17 October 2015

Best Endeavour Book Club: Station Eleven by Emily St. John Mandel

Ahead of Station Eleven's release there was a lot of buzz that piqued my interest in reading it, but when it came out I just didn't pick it up. Thank goodness I rectified that this month because it's brilliant. Truly thrilling, unexpected and moving, I loved it.

In a seemingly present-day Canada, an actor dies on stage during a performance of King Lear. Almost simultaneously, the (thankfully fictional) Georgia Flu touches down and wipes out the majority of the world's population in mere days.
Moving forward twenty years, we meet those whose lives were unravelled by the virus. Chief among them is Kirsten, a member of the Travelling Symphony; a band of actors and musicians who perform Shakespearean plays in the settlements which have sprung up following the collapse.

Through flashbacks Mandel recounts the way the world fell apart. I thought the way this was done was simply wonderful. It's not heavy handed or overwrought in the slightest; in contrast, the end of everything is so quiet and understated that it's like it just slipped away.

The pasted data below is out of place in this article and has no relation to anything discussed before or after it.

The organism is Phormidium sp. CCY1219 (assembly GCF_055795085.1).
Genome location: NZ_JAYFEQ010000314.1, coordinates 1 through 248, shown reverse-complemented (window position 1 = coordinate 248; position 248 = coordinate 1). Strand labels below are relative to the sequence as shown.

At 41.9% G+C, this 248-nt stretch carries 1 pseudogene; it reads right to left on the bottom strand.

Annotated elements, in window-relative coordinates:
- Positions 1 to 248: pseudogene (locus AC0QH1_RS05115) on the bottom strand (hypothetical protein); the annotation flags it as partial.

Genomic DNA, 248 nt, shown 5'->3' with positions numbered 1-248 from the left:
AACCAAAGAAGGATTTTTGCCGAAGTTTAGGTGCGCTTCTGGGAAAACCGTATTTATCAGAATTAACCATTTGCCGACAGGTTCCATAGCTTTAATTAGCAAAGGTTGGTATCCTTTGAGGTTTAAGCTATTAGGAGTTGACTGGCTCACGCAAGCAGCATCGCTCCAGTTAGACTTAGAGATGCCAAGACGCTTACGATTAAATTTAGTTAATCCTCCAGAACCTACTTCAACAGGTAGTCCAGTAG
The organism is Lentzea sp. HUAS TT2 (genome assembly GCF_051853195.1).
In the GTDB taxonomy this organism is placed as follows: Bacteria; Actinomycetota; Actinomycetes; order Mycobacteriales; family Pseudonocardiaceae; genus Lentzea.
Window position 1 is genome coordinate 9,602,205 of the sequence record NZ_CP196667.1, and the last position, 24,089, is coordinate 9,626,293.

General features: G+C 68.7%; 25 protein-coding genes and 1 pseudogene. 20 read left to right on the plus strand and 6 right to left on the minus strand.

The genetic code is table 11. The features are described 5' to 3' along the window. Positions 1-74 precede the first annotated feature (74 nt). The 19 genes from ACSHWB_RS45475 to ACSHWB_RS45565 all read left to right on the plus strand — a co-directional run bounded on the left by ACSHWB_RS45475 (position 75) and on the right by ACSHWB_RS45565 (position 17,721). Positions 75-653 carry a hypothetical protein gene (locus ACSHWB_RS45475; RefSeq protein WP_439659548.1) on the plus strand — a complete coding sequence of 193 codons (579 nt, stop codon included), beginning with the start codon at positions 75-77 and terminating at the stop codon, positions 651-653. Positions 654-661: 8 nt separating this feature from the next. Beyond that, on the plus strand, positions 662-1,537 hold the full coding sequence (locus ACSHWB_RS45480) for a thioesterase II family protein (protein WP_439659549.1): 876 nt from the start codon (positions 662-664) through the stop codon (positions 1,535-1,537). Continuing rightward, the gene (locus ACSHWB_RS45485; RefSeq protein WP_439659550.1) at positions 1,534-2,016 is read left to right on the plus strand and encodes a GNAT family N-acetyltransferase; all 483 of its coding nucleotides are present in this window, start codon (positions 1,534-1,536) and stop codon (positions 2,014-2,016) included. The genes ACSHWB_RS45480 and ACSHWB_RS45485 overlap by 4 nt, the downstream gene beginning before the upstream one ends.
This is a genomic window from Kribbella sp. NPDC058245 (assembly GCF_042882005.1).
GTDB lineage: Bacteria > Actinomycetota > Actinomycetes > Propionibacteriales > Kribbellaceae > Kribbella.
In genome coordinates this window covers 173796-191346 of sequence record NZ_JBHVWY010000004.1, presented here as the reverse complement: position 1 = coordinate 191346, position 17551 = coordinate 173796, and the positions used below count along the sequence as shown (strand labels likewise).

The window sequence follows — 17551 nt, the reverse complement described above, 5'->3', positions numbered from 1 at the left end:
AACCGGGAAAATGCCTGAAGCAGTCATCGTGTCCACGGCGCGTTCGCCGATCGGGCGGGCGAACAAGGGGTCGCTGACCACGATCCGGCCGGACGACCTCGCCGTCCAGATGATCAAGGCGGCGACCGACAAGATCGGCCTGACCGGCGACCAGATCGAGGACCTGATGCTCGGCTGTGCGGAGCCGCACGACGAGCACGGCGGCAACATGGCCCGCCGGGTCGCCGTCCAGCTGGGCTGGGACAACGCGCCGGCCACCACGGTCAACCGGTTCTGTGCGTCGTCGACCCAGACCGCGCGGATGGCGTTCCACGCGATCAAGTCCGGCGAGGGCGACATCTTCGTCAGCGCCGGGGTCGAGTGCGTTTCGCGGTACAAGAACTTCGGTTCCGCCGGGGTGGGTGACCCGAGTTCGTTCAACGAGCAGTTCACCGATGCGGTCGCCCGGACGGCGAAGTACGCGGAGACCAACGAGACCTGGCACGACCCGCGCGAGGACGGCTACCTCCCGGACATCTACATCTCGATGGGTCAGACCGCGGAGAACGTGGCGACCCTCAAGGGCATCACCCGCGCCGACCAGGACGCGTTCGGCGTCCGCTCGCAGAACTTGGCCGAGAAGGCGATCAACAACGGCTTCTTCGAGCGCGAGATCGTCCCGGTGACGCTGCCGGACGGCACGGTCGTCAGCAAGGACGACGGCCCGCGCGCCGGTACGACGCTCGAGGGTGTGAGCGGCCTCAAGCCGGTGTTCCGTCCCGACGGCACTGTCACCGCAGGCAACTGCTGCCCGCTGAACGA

The writing throughout is beautiful and elegant, not revealing everything but giving enough flashes of the world before and after to allow you to be truly invested in this new world and the survivors that inhabit it. Indeed, such is the beauty of Mandel's writing that a brief passage describing a newsreader addressing his wife on air during the uncertainty of everything moved me to tears.

The way the multiple strands of the story and the various characters merge together throughout the course of the novel, and the reveal of the title's meaning, are fantastic. The world Mandel has built is so vibrant that I spent a large part of the novel feeling so sad that our world could easily end like this and there would be no way to say goodbye to my loved ones if I wasn't already with them.
I really like speculative fiction at the moment and loved the real plausibility of this scenario.

My only complaint about Station Eleven is that it finished long before I was ready and that little cliffhanger at the end, again just a glimmer of what might be, left me wanting more. I know I have to the rest of Mandel's catalogue to read and I'm looking forward to that, but I wish I could have travelled with the Symphony for a little longer.

Have you read Station Eleven or any of Mandel's other novels? You can get Station Eleven via my affiliate link on Book Depository or support your local bookshop by buying it through my new obsession, Hive (not an affiliate link!)

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